By “ungodly”, I of course mean terrifyingly large to the point of become nightmare fuel. Let’s start with the mysterious Carboniferous insect Arthropleura. I say “insect” because it is not clear whether Arthropleura was a millipede or a centipede, as fossilized remains consist only of trackways and the occasional exoskeletal plate[ii], making it hard to determine its relation to either family. One thing is painfully obvious: its enormous size. At two meters long[iii], Arthropleura dwarfs even the largest of its modern ancestors by over 1.5 meters and stands as the largest terrestrial arthropod of all time. Fortunately, Arthropleura was a vegetarian, though it still would have made for a frightening sight.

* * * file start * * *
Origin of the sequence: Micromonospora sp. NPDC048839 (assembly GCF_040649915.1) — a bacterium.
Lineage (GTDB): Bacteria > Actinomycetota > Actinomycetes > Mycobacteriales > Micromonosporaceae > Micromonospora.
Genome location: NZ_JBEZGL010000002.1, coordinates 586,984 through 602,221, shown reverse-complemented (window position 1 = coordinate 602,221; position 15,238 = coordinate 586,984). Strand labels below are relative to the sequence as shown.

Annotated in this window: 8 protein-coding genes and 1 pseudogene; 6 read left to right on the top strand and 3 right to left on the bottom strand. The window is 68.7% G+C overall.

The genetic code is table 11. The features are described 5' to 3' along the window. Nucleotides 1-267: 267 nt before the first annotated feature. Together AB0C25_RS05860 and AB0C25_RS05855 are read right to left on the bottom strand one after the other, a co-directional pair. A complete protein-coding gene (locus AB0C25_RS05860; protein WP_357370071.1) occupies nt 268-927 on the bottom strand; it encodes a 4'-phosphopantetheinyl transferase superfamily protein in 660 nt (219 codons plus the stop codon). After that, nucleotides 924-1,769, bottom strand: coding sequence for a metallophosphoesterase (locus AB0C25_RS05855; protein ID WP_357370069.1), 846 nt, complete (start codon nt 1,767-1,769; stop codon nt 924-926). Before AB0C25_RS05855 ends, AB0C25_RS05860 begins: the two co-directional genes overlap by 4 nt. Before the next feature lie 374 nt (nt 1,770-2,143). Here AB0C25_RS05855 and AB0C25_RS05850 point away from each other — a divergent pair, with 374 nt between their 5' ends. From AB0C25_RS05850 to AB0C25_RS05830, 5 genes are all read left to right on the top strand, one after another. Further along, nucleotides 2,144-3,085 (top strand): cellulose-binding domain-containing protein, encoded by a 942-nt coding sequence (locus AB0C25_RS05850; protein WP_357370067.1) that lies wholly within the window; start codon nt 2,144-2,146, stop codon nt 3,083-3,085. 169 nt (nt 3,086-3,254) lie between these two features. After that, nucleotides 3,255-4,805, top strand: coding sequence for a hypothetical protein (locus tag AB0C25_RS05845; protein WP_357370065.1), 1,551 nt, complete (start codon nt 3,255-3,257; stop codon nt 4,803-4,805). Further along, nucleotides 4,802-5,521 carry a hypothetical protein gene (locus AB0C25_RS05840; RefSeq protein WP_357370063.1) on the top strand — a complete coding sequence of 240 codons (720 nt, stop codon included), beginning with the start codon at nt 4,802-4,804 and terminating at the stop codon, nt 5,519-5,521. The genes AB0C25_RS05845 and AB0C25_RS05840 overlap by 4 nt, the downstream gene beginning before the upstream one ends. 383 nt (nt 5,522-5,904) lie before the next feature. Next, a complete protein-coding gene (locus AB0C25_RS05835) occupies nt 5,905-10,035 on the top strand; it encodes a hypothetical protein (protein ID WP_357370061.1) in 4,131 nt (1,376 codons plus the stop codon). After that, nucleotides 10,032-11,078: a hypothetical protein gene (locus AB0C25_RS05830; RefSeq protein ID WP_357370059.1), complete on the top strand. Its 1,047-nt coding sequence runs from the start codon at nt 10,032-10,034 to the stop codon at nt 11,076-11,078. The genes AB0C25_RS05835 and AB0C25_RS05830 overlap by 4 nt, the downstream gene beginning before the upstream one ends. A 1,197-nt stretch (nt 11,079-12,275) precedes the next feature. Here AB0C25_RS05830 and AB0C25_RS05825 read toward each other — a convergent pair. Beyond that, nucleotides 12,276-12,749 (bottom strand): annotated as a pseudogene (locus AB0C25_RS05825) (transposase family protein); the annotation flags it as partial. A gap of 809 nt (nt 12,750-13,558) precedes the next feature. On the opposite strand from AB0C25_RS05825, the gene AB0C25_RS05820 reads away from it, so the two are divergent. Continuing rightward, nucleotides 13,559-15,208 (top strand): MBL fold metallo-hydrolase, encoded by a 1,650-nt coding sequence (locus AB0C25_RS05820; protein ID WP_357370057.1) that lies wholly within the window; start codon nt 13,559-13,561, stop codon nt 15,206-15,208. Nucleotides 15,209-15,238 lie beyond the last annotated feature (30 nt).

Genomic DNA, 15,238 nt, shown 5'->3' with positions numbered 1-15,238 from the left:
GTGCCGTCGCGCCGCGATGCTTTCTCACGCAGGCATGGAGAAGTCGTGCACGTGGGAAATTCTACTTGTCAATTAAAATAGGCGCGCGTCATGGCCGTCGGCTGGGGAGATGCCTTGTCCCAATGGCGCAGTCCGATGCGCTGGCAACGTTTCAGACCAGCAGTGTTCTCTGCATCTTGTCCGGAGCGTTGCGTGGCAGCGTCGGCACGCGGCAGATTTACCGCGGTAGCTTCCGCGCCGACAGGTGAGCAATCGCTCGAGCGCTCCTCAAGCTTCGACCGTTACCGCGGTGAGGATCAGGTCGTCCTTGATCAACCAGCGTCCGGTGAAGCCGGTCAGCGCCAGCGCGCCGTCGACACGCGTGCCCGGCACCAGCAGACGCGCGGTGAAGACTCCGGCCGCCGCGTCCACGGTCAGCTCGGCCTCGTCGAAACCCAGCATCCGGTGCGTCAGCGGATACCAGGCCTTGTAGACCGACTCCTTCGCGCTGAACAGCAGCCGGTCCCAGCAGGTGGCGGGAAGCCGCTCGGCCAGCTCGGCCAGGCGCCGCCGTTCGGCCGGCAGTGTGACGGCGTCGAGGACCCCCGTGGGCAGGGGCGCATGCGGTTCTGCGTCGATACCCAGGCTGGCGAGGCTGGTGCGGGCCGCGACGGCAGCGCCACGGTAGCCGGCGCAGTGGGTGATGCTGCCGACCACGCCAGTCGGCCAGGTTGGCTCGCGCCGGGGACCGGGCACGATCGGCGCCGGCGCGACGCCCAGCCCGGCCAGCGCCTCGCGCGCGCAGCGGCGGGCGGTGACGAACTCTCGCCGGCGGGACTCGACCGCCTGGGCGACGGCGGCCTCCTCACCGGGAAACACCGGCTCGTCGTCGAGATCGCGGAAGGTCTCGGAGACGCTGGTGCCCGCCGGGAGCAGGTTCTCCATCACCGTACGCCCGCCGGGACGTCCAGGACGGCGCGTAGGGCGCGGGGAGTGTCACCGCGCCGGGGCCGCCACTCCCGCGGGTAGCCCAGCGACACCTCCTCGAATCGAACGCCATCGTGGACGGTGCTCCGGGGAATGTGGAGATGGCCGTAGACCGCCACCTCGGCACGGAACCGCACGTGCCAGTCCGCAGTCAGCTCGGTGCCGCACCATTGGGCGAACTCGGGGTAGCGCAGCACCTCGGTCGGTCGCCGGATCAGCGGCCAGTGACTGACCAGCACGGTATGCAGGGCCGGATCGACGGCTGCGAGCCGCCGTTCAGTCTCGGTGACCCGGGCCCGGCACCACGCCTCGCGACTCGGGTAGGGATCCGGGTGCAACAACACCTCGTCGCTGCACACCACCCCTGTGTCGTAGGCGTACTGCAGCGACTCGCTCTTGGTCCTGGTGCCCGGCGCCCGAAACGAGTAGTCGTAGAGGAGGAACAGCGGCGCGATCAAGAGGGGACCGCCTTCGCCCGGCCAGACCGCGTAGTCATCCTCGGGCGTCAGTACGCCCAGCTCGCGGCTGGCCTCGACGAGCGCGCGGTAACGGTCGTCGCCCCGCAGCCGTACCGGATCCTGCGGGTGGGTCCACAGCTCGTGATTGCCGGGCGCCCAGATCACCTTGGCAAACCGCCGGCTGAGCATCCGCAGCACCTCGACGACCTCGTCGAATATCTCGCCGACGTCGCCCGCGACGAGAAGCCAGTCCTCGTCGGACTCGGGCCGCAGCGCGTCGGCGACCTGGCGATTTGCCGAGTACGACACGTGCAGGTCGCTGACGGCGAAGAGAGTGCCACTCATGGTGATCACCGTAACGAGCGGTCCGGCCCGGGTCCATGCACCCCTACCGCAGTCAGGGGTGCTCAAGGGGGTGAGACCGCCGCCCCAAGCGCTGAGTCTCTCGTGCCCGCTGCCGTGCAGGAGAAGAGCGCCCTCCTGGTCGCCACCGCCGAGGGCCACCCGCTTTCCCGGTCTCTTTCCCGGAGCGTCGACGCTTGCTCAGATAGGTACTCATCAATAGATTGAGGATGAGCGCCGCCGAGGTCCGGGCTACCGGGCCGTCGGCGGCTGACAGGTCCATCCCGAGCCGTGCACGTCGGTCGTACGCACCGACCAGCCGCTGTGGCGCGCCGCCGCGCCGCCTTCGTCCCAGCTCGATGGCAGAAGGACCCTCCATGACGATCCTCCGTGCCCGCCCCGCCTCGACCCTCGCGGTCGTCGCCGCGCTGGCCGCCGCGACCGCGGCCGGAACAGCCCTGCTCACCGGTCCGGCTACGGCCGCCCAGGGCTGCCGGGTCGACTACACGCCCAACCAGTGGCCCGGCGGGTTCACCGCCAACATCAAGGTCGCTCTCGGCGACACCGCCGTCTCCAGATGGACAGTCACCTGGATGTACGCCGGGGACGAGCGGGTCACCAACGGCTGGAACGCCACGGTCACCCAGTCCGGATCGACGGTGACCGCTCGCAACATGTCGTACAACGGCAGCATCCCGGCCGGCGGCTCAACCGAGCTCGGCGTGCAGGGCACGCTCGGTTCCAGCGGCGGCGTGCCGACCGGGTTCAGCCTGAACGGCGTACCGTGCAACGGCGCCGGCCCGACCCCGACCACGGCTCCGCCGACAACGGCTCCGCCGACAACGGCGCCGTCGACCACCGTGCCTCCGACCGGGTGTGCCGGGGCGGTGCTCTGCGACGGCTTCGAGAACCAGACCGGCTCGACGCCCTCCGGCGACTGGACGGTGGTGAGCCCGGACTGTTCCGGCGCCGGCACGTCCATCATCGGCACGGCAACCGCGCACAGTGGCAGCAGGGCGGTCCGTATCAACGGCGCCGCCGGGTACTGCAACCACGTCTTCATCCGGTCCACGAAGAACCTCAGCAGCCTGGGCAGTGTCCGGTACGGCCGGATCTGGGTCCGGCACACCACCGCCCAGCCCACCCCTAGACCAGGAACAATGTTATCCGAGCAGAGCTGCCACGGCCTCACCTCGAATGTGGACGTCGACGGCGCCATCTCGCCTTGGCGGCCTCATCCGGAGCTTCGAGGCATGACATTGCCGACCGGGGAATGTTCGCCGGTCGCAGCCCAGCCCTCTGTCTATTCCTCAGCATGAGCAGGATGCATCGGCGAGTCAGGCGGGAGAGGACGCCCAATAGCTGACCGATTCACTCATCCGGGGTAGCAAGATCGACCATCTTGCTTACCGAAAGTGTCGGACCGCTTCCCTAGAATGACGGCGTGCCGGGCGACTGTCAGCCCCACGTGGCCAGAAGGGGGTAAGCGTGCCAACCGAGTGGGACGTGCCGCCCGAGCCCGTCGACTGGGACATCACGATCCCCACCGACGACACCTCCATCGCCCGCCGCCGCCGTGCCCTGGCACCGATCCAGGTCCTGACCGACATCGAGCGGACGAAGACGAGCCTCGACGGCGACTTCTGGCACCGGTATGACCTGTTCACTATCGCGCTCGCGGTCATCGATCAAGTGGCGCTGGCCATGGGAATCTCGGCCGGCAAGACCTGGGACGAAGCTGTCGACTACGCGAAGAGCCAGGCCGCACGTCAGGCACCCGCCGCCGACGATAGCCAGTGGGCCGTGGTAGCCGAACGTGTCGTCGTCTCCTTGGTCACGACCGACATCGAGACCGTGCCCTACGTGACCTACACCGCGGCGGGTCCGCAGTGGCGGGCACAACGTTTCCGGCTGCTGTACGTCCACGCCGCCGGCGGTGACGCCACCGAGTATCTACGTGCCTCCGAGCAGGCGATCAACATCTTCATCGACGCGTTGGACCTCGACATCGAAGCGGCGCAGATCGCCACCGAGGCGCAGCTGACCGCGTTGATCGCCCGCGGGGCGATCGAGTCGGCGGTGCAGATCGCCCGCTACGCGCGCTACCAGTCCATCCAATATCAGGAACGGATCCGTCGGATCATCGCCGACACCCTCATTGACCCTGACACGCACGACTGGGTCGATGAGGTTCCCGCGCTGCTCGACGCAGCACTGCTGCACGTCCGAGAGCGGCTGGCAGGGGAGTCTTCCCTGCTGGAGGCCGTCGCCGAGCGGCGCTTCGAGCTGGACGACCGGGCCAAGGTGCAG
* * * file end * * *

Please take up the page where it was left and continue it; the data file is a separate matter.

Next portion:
Arthropleura wasn’t alone in the Carboniferous either. Giant Dragonflies named Meganeura were among the first animals that learned to fly and had wingspans that reached 70 cm (over two feet) in length[iv][v]. 70-centimeter scorpions, animals that were over three times bigger than even their largest ancestors[vi], stalked the land and would have snacked on early reptiles and smaller insects. While it was believed that giant spiders named Megarachne also called the Carboniferous home, spiders were only beginning their evolutionary process at this time[vii]. Megarachne instead represents one of the last Eurypterids, or “sea-scorpions,” animals that at their apex could grow to over 2.5 meters in length, though by the Carboniferous and Megarachne, were only about one meter in length[viii]. Their reduction in size in didn’t stop them from being creepy, however; in my opinion, Megarachne looks like the face-huggers from the Aliens franchise.